The Bankruptcy Code provides that all pending or potential claims against the debtor are automatically stayed and may not be pursued when the debtor formally files for bankruptcy protection. But the law also provides that cases are not stayed against non-debtors, including the individual officers of a bankrupt organization.
The officers may be sued in their individual capacity except in narrow and unusual circumstances, such as when there is such an identity between the debtor and the third party defendant that the debtor may be said to be the real party defendant and a judgment against the third party defendant will in effect be a judgment against the debtor.
The issue of whether the officeholder of a “corporation sole” could be sued during bankruptcy of the corporation arose in connection with the bankruptcy of the Roman Catholic Church of the Archdiocese of Santa Fe, which was incorporated as a “corporation sole” in 1951. Father Thomas Paickattu, an administrator of one of the 93 parishes within the Archdiocese, filed suit against the Archdiocese in state court in October 2018, claiming he was retaliated against for reporting embezzlement. The Archdiocese filed for bankruptcy shortly thereafter and Fr. Paickattu’s suit was stayed.
Fr. Paickattu filed a separate adversary proceeding in the bankruptcy case but it was dismissed without prejudice as premature. In January 2020, he filed a new suit in state court against the Archbishop personally, based primarily on the same set of facts that he had alleged against the corporation. The corporation moved to impose sanctions on Fr. Paickattu for violating the automatic stay.
A corporation sole, the Bankruptcy Court wrote, “is a product of English common law, adopted by the Crown and certain religious officials to reduce unrest caused by interregna. The corporation sole is a vanishing breed in the Unite States, now used mostly by religious organizations like the Roman Catholic Church. The term ‘corporation’ as used in common parlance today refers to what was historically known as ‘corporation aggregate.’” It said that the division of corporations into sole and aggregate is principally of historic interest, since nearly all corporations in this country are aggregate.
“With a corporation sole,” the Court said, “there is one ‘officeholder,’ who functions like the shareholder, director, and officer of the corporation. When he dies, retires, or otherwise leaves his duty station within the organization, his successor automatically becomes the replacement officeholder. Thus a corporation sole may pass from one person to the next without any interruption in its legal status.”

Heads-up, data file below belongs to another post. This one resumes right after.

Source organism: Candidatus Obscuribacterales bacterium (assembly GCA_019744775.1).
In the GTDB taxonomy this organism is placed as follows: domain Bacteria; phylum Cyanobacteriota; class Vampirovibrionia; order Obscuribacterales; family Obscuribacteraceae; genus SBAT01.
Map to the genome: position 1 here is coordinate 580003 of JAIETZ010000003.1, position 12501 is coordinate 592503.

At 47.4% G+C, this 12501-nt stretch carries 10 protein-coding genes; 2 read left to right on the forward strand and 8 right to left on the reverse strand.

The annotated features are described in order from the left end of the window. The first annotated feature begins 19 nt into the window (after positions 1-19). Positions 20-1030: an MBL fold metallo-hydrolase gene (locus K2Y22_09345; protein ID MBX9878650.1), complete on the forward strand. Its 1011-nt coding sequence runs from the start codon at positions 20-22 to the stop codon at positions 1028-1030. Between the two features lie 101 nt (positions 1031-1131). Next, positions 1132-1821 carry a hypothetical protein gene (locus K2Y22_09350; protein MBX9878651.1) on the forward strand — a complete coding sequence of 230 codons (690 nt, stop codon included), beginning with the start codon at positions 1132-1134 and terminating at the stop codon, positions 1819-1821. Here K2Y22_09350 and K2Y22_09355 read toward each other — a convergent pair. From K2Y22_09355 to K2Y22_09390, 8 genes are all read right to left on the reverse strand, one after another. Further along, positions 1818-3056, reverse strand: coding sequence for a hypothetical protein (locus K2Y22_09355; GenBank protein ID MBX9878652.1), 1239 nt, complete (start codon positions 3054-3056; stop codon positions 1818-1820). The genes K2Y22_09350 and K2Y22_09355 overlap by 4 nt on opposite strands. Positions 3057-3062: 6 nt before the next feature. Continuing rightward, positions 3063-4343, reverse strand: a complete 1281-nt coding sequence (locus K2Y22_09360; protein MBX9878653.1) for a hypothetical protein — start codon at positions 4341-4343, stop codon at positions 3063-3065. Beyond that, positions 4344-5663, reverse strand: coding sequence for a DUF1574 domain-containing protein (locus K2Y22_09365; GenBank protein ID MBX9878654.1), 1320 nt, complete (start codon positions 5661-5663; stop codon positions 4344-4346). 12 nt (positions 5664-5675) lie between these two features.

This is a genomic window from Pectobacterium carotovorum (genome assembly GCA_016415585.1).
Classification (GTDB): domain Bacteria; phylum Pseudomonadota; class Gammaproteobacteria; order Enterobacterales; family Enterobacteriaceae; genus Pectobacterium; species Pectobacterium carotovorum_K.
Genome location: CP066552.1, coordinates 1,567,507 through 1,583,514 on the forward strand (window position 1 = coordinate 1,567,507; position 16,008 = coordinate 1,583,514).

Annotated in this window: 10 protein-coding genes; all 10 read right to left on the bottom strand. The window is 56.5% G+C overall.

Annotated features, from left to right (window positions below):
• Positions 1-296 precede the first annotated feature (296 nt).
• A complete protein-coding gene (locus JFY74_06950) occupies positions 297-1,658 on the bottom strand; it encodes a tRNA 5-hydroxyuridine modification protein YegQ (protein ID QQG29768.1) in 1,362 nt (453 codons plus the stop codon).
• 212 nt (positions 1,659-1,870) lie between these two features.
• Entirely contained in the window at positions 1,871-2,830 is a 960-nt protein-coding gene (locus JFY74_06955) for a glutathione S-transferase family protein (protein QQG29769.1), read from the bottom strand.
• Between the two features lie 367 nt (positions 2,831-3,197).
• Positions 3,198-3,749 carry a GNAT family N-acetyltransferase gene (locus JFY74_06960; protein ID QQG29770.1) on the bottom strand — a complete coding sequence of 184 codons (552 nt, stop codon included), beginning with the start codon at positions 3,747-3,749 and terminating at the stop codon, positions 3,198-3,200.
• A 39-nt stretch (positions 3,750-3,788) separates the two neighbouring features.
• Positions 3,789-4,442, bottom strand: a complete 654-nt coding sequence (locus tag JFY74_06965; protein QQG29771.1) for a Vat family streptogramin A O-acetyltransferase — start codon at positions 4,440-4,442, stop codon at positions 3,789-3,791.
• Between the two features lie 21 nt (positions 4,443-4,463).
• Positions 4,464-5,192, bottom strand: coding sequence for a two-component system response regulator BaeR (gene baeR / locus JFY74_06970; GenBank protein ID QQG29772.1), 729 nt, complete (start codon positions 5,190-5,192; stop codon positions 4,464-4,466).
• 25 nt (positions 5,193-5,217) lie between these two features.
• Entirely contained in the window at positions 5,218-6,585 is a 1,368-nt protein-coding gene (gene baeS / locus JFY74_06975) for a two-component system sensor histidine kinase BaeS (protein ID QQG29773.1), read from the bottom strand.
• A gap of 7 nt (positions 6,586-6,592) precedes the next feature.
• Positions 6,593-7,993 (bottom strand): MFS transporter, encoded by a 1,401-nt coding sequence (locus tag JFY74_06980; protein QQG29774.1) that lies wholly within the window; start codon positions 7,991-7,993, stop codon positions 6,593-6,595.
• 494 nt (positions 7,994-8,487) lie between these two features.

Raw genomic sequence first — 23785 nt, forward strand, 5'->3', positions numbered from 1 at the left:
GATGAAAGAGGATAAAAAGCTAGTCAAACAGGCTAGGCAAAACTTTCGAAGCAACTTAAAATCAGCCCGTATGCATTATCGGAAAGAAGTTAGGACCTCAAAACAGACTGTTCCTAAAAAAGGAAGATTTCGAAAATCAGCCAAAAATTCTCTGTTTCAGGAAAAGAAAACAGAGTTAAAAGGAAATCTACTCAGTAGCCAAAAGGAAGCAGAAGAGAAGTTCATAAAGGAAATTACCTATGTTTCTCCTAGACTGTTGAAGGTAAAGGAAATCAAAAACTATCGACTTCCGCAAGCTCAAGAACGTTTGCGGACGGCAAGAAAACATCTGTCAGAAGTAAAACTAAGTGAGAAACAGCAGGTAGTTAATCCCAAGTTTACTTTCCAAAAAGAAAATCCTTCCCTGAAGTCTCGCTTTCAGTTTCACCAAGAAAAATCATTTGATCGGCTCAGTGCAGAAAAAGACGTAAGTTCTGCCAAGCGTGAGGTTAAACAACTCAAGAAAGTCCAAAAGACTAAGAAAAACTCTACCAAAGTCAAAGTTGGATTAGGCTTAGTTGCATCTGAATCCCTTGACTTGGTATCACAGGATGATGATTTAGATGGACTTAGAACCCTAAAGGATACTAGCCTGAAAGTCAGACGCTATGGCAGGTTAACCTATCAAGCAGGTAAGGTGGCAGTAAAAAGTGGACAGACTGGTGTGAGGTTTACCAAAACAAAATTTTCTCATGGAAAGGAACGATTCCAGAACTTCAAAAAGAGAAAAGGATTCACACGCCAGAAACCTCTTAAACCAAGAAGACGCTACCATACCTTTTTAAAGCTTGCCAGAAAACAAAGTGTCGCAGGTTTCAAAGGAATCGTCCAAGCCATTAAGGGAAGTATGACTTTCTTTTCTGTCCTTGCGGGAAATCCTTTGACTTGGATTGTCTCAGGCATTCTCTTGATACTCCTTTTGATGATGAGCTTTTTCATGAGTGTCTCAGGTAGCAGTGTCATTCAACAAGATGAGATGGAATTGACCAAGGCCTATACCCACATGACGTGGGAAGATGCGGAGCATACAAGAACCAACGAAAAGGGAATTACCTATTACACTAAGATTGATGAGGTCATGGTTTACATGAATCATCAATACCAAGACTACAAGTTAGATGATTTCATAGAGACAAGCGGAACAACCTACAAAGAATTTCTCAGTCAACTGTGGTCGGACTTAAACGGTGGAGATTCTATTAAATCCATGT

“Given the unusual nature of the corporation sole and its close identity with the officeholder,” the Court said, whether the automatic stay applies to claims asserted against the officeholder “is not readily apparent.”
Distinguishing further between corporations sole and corporations aggregate, the Court concluded that the automatic stay should apply to the officeholder when the claims relate to his corporate duties. The Court said the stay would not apply to an automobile accident cause by the officeholder’s negligent driving on an unrelated fishing trip, but “when the officeholder takes action qua officeholder, it is difficult to separate him from the corporation.” Because the allegations were essentially the same as those originally brought against the corporation sole, the Court concluded that the state action could be stayed.
After the Court had called the relevant law “murky,” “arcane” and “esoteric,” with legal authority “spotty or nonexistent,” it concluded that Fr. Paickattu and his lawyer should not be sanctioned for violating the automatic stay “if they promptly cease and desist.” (In Re: Roman Catholic Church of the Archdiocese of Santa Fe, Bkrptcy Ct., NM, No. 18-13027, 12/14/20.)
YOU NEED TO KNOW
The corporation sole is rarely used today but is used in some states to accomplish the automatic continuation of a religious corporation when the religious leader ceases to serve. It is particularly useful in transferring title to real estate without having to go through the probate process.
We often recommend a “sole member” nonprofit corporation to protect the interests of the founder of a nonprofit, but that is not the same as a corporation sole. In the historic vernacular cited by the Bankruptcy Court in this case, the sole member we recommend is the sole member of an “aggregate” corporation, a term almost entirely forgotten in modern discussion.